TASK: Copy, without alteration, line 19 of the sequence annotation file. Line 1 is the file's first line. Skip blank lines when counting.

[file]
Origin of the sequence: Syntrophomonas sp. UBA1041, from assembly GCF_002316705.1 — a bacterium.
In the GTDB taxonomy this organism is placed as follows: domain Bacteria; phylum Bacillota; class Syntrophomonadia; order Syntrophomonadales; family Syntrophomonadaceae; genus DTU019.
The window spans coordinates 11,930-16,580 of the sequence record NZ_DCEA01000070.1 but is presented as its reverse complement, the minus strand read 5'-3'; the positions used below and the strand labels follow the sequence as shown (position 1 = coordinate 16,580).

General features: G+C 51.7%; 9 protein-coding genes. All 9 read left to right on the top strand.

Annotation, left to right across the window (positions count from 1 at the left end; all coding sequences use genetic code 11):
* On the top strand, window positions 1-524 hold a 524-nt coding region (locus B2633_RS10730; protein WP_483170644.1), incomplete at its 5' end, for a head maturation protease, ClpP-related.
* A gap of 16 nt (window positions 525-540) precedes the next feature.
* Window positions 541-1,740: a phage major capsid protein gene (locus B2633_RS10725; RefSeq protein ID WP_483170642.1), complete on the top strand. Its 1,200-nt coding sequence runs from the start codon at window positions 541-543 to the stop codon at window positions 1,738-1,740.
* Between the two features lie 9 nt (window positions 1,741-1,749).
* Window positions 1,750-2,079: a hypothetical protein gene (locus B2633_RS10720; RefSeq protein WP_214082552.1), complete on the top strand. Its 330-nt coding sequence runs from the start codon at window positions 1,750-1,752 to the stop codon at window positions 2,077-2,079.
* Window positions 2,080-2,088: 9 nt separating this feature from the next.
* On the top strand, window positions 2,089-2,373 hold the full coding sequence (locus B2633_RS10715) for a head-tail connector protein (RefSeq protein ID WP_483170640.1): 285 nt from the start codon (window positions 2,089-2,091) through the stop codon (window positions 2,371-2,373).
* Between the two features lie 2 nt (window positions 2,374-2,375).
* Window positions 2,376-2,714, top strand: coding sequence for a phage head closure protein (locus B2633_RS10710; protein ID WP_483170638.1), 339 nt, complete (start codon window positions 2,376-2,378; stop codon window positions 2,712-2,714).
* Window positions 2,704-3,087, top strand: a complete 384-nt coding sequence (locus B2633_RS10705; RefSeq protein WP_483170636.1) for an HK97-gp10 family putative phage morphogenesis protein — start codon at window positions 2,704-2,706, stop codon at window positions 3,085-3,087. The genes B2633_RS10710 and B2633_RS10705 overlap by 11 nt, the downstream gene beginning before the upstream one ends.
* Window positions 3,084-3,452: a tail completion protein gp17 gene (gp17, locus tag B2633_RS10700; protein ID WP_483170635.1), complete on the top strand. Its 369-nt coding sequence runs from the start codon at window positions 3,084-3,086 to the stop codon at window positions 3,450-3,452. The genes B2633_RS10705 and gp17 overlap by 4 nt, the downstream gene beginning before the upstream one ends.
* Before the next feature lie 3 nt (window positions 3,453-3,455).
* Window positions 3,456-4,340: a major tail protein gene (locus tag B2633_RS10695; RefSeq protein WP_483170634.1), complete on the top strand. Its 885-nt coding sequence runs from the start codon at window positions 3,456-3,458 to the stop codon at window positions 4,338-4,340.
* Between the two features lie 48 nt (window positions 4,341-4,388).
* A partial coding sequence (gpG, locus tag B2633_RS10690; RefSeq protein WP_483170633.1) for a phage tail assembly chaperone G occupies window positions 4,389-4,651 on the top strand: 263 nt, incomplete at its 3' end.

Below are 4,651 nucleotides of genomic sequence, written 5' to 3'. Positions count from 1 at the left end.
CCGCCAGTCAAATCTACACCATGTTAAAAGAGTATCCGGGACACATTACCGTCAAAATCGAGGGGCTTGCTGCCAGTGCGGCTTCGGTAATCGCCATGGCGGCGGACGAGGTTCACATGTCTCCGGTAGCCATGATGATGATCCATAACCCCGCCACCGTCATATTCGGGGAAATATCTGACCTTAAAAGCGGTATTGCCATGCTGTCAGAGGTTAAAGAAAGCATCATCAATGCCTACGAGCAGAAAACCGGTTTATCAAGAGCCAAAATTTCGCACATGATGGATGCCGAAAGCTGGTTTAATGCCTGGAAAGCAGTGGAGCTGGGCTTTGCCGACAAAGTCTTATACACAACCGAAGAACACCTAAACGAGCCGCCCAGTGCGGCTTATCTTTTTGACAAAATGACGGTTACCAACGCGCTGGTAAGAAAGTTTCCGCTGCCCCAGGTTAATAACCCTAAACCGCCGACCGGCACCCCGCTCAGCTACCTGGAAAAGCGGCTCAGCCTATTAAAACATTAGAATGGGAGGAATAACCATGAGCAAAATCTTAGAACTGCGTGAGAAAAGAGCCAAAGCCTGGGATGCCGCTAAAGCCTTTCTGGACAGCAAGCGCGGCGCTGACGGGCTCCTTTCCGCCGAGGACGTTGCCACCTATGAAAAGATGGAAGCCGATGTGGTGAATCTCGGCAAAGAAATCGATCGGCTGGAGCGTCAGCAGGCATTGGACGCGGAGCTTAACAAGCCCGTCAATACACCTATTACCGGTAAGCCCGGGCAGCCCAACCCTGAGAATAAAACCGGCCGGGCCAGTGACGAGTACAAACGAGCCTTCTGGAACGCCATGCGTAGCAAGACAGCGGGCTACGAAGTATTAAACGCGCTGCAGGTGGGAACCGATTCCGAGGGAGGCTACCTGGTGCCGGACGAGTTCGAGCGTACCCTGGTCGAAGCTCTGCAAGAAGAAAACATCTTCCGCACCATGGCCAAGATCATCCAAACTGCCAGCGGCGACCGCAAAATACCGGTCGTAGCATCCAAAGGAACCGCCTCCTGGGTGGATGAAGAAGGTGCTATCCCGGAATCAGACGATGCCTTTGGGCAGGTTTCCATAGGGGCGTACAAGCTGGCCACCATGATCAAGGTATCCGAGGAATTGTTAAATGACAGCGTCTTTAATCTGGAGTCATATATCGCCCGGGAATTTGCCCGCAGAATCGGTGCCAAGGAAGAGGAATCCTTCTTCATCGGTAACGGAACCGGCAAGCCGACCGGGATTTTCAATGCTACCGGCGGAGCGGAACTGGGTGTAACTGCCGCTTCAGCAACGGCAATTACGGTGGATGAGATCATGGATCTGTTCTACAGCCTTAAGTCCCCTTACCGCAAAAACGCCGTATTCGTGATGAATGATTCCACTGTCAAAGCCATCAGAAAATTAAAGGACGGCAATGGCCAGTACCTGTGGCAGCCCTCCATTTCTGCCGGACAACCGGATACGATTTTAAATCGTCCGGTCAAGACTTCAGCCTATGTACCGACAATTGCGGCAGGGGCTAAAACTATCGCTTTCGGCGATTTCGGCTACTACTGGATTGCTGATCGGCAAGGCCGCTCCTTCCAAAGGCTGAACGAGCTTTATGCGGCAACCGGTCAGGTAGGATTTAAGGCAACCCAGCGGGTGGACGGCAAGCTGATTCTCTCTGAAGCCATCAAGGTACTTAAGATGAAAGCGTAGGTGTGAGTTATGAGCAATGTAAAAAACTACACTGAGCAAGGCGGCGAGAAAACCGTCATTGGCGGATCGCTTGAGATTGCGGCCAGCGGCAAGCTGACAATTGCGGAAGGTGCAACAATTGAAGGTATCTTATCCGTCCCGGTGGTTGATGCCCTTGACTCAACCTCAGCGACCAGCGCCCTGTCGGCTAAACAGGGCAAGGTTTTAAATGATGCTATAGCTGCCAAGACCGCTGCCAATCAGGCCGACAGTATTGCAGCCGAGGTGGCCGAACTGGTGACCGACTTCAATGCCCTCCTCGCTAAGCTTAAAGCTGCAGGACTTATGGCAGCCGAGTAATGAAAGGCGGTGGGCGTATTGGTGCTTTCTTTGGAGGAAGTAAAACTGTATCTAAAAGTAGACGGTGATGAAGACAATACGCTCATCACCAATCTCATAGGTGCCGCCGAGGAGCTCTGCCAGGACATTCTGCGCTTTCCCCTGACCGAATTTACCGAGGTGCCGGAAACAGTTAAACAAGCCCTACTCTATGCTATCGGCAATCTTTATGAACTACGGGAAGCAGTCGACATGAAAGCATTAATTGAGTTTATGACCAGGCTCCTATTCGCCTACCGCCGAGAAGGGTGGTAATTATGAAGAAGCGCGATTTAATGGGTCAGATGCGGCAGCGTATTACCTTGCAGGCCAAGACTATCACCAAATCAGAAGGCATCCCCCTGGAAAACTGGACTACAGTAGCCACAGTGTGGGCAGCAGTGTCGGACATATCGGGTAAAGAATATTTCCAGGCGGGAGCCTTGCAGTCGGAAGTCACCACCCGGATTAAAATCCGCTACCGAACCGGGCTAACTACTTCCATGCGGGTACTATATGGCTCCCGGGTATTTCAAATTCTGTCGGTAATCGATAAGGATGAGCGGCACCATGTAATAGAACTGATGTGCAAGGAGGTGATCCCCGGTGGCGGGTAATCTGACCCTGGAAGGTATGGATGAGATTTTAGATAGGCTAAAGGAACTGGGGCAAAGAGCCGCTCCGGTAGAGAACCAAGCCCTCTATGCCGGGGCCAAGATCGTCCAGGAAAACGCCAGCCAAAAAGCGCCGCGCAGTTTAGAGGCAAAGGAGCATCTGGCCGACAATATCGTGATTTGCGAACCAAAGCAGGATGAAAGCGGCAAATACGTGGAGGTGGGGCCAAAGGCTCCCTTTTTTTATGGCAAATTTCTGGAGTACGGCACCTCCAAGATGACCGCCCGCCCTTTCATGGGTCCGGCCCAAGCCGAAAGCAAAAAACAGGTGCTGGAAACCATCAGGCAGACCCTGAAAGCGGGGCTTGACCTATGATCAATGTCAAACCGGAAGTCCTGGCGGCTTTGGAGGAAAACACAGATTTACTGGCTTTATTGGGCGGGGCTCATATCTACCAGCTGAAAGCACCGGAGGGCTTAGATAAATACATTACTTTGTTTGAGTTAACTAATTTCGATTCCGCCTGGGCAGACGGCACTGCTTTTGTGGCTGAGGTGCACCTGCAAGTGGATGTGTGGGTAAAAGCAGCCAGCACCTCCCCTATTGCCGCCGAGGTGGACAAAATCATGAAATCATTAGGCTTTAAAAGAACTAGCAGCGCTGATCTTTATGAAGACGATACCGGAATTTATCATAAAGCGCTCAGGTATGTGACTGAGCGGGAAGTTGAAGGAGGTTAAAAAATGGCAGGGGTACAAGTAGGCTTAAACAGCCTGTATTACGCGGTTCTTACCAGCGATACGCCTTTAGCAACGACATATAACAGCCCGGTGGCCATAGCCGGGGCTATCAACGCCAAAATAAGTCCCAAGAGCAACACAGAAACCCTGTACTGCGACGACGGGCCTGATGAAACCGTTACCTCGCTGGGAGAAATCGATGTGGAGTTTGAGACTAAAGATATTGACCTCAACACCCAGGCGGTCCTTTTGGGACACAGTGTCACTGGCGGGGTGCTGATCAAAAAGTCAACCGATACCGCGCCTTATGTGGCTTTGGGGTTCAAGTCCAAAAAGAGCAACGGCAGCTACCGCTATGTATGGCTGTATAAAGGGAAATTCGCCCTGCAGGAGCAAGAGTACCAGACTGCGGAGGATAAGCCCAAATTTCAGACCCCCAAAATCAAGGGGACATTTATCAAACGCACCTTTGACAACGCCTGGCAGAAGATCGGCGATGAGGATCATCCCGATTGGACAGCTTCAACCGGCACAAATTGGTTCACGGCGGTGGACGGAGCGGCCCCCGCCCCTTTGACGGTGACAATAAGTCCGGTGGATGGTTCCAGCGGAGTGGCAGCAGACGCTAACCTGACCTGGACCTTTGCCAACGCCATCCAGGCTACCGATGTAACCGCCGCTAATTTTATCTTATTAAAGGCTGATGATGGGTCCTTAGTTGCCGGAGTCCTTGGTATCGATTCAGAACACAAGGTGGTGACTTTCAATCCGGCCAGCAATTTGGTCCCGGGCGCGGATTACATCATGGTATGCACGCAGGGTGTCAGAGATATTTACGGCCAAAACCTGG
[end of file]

* Between the two features lie 48 nt (window positions 4,341-4,388).